For a decade I've worked as a photographer documenting the devastating effects of war on civilians. From Angola to Gaza, Iraq to Cambodia, I've witnessed how modern warfare destroys bodies, minds and lives.
In 2011, whilst working in Afghanistan, my own story was to echo those I'd been documenting. In Kandahar I stepped on a landmine. The incident nearly killed me, leaving me a triple amputee.
I spent a year in hospital recovering from my injuries. My life had changed beyond all recognition; I was told I would never again walk or live independently. Yet miraculously, eighteen months later, I was back working. And I began to realize that my injury had in fact given me a gift: it had given me greater empathy and understanding for those I photograph.
One of the most important things in my work is taking the time to really listen to the personal stories of people affected by conflict. The 2016 People on War report provides an important insight into how war is perceived and what more needs to be done to limit the effects of war on civilians.
After my recovery I returned to Afghanistan. At the ICRC limb-fitting centre there I met seven-year-old Ataqullah, who was being fitted with a prosthetic leg. A few months earlier, he'd stepped on a landmine on his way to school, losing an arm and a leg. It was painful to watch a boy, who should be playing with his friends, struggle to even take a few steps.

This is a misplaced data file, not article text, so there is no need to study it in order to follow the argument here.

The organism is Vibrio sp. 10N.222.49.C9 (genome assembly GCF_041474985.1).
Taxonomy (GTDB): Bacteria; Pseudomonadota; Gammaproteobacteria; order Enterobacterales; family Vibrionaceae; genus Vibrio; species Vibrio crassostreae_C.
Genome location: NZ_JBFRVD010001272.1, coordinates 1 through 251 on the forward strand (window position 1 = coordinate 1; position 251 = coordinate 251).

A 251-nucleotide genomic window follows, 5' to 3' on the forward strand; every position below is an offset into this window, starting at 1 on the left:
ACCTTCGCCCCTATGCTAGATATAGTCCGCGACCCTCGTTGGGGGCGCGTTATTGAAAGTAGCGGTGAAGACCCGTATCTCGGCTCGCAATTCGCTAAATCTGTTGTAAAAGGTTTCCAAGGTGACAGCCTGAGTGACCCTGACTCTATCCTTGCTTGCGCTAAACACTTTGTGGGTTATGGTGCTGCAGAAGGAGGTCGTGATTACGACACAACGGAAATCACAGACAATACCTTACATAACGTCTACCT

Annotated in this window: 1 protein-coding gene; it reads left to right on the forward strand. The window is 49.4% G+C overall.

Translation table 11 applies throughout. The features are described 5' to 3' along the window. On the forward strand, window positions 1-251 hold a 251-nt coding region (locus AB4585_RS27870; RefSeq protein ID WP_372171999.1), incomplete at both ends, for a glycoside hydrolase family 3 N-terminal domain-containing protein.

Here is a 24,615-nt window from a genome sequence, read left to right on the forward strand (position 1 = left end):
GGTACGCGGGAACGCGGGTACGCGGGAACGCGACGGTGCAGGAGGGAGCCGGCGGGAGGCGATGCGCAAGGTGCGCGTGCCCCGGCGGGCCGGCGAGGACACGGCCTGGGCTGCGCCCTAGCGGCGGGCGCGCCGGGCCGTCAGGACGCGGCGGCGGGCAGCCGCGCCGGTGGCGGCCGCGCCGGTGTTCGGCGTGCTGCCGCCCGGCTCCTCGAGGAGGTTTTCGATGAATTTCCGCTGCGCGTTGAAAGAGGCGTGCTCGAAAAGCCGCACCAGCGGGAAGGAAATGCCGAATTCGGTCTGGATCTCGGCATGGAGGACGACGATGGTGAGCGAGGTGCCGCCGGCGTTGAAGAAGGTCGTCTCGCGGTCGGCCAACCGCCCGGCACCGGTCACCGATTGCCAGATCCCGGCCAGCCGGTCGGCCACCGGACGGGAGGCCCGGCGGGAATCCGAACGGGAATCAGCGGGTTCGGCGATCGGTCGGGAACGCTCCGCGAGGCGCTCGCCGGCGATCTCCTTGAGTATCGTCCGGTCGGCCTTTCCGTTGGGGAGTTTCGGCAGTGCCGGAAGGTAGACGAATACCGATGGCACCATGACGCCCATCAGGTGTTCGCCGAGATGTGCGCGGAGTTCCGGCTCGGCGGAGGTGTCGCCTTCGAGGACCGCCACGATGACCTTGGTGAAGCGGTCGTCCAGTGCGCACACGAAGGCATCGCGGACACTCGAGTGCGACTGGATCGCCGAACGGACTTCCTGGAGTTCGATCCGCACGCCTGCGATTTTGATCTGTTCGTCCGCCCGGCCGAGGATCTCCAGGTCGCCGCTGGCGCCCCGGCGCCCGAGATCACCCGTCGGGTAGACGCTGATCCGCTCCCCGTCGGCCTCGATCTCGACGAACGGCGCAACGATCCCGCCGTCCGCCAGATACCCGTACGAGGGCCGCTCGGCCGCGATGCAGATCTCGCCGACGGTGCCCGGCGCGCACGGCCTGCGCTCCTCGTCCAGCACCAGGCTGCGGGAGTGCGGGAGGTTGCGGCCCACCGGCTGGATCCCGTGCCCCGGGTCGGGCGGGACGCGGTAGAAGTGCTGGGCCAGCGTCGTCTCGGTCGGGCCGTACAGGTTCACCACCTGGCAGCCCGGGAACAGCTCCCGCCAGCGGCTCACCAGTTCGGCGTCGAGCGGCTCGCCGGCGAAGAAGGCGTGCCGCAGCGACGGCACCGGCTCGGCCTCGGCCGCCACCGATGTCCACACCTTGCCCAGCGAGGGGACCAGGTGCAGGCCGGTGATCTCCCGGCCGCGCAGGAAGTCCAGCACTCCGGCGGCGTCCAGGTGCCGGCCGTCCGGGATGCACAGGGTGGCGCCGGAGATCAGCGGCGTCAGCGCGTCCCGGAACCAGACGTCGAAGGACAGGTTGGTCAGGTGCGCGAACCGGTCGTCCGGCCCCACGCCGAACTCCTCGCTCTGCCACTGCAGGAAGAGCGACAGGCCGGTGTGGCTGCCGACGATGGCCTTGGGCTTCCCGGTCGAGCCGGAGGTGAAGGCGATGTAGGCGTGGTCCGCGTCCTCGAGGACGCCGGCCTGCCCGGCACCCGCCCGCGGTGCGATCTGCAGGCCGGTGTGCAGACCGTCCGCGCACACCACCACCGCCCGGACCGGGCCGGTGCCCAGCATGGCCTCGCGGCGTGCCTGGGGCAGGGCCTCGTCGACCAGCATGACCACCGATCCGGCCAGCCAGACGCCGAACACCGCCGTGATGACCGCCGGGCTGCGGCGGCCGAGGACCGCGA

Why do I still do the work I do? It's simple: because of children like Ataqullah. As I was taking his photograph, I reflected on the pain I'm in each day, both physical and mental, and questioned why a boy should have to go through what I do, simply because he was walking to school.
Every day there are thousands of children who could be injured like Ataqullah. At a time when so many regions are in conflict and codes of conduct are increasingly ignored, we must shine the spotlight on the importance of respecting the laws of war to protect the lives of civilians.
Giles Duley, Photojournalist, on People on War